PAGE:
How to Dye Easter Eggs
I grew up doing arts and crafts projects all the time with my mom – she’s incredibly crafty and had a whole room in our house filled with supplies. The walls were lined with scissors, press out stamps, stickers and various kinds of paper. We made cards, scrapbooks and just about anything else you can think of. As an adult I still love DIY projects. Saying something is DIY is just a grown up version of arts and crafts. Yesterday I invited a few friends over, and we spent our Sunday dying Easter eggs – it was a fun, mindless activity and I loved getting to feel like a kid again. Whether you’re an adult, a kid or somewhere in between this spring craft is fun for the whole family.
What you will need:
Lots of white eggs - while I usually opt for pasture-raised eggs, for this I go for the cheaper ones since they won’t be eaten. Feel free to experiment with various types of eggs. If you can find them then it is fun to play with decorating emu, ostrich or duck eggs
Distilled white vinegar – the hot water helps the dye to adhere and the dye to mix with the water
Liquid food coloring - I have tried gel food coloring and it doesn’t fully dissolve in the water – you get a cool tie-dye look but if you want a solid color it doesn’t work well. Liquid food coloring can be found in the baking or spice section of your local grocery store
Vegetable oil (optional)
Stickers or rubber bands (optional)
To prep the eggs:
There are two methods that you can use to prep the eggs. The first method, hard-boiling the eggs is the easiest method but the eggs also don’t last as long. If you want to keep the eggs for décor and be able to show them year after year then the best option is to blow out the egg.
To hard-boil eggs:
Placethe eggs in an even single-layer of a large saucepan. Add enough cold water so the eggs are covered by 1-inch. Bring to a boil over high heat. Once the water is at a boil remove from heat and let the eggs sit for 12 minutes. Drain the eggs from the hot water and add cold water to cool the eggs quickly.
To blow out the eggs:
To empty a raw egg from the shell without damaging the shell, start by using the tip of a sharp knife to create a small hole on the top and bottom of the egg then use a pin or paperclip to slightly widen the hole and stir the yolk (so that it’s easier to get out). Use a rubber eye syringe to blow the contents of the egg out into a bowl. Reserve the whites and yolks for another use (like scrambled eggs).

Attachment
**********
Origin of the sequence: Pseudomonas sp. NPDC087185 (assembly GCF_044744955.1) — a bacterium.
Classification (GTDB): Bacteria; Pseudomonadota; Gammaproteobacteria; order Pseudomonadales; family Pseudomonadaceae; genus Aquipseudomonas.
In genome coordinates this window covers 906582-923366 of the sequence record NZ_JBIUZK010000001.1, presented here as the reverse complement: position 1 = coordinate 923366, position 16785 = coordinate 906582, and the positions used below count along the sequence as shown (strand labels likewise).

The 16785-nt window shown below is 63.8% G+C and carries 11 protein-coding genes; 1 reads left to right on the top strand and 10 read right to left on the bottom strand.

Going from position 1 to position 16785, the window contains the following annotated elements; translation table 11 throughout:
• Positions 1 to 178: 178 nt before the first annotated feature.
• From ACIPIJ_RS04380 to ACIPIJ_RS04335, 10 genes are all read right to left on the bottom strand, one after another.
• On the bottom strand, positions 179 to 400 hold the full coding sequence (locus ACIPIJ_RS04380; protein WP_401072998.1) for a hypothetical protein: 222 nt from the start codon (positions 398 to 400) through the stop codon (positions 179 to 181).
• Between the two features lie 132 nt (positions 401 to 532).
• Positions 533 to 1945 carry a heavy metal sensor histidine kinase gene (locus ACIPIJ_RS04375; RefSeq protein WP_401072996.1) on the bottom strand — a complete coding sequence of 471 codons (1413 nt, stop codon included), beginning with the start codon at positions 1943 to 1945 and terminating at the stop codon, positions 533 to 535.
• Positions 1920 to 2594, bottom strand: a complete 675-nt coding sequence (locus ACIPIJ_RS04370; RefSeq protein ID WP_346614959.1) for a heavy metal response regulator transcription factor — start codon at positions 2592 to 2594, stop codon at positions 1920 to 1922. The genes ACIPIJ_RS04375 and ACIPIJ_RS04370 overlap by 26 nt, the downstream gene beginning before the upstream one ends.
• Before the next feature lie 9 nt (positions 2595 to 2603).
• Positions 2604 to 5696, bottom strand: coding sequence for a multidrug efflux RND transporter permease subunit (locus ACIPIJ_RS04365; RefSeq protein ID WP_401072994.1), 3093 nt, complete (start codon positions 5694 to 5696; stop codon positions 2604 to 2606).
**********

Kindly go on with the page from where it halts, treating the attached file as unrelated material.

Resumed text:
To dye the eggs:
Clear a work surface and cover with newspaper or paper towels (spills happen). Set out several large bowls of boiling water. For every cup of water adda teaspoon of white vinegar (this will help the dye adhere to the egg) then add 10 drops of food coloring. Feel free to add more food coloring if you want a darker color egg.
Easy formula to follow: for every 1 cup of water x 1 teaspoon vinegar x 10 drops of food coloring
Working one at a time, carefully use metal tongs or a slotted spoon to lower the eggs into the dye bath. For lighter color eggs let sit for a few seconds and for a darker shade, let the eggs sit for a few minutes. You can lift the egg out and check the color occasionally.
To switch it up and get creative:
Use stickers or rubber bands on the eggs to keep areas white. This could be stripes or zigzags or stars. You can also add 2 tablespoons of vegetable oil to the dye bath to create a marbling effect.
You can also try going all-natural with your dye and using different foods and spices in hot water to color the eggs. You can use turmeric for yellow, shredded beets for pink/ purple, chopped red cabbage for either a light blue. These natural solutions will take longer. They will need to sit for at least 30 minutes.